Join award-winning artist Sue Clayton to celebrate World Down Syndrome Day (WDSD) at Pocklington Arts Centre (PAC) on Saturday 21 March, 11am-1pm, as her exhibition Downright Marvellous at Large draws to a spectacular close.
The exhibition, which features portraits of adults with Down Syndrome and a giant pair of hand-knitted socks, will provide the backdrop for the event, which will include children’s craft activities, music, cake, and a pop-up exhibition entitled This is Me.
The pop-up exhibition, which will run in the studio during the final week of Downright Marvellous at Large, will feature self-portraits created by members of Wold Haven Day Centre, Pocklington and Applefields Special School, York at workshops led by Sue.
Sue, who put the exhibition together in honour of her son James who has Down Syndrome and turns 18 this year, said: “Downright Marvellous at Large is a true celebration of adults with Downs at work and play, and I hope it has made a real impression on visitors. I can’t wait to bring what has been a really busy, successful exhibition to a suitable close in spectacular style, with a celebration to mark World Down Syndrome Day. Everyone is invited to come along, enjoy some children’s crafts, a pop-up exhibition, and enjoy a free piece of cake as well as a few surprises along the way!”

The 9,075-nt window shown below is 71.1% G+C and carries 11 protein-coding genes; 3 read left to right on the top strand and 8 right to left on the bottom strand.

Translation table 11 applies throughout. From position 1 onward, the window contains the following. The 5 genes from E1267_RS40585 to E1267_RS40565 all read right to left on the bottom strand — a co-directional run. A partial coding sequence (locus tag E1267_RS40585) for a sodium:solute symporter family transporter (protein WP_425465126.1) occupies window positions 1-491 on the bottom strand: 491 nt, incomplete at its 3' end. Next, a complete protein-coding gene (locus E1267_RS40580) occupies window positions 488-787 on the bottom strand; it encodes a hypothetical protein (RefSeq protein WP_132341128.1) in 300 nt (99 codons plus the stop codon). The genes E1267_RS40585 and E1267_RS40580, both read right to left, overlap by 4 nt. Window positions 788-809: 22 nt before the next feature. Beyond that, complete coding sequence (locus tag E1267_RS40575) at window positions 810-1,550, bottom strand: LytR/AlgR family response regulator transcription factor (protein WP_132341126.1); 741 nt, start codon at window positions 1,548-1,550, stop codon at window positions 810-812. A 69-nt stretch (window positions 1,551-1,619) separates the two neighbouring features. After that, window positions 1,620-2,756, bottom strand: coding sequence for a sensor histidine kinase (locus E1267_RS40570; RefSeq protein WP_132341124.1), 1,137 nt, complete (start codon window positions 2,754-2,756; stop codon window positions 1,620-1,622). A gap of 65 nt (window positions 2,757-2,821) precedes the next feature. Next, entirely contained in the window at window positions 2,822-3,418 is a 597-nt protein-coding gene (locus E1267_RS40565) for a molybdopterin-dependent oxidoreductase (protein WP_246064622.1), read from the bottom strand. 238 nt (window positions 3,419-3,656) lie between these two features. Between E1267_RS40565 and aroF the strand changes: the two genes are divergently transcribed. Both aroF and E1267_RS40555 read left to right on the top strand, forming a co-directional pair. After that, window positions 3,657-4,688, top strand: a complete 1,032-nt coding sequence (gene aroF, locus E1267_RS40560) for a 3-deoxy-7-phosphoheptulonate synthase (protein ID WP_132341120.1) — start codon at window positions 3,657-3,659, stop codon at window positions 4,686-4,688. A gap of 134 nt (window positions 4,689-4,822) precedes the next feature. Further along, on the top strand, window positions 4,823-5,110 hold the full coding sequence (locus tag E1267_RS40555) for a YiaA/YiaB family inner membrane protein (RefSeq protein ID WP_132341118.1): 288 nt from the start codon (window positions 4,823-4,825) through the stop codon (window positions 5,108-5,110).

Alongside the portraits, which feature what Sue views as the “unrepresented and significant” social presence of adults with Down Syndrome, the exhibition includes a giant pair of odd socks created using hand-knitted squares donated by members of the public.
Many people wear odd socks on WDSD, a global day that aims to raise awareness and promote independence, self-advocacy and freedom of choice for people with the congenital condition.
Socks are used because their shape replicates that of the extra 21st chromosome that people with Down Syndrome have.
Sue is a self-taught, full-time artist and has been recognised by Britain’s Got Artists (2012), and most recently, as Outstanding Visual Artist in the York Culture Awards, for her much-admired York Heroes (2017-2018) project.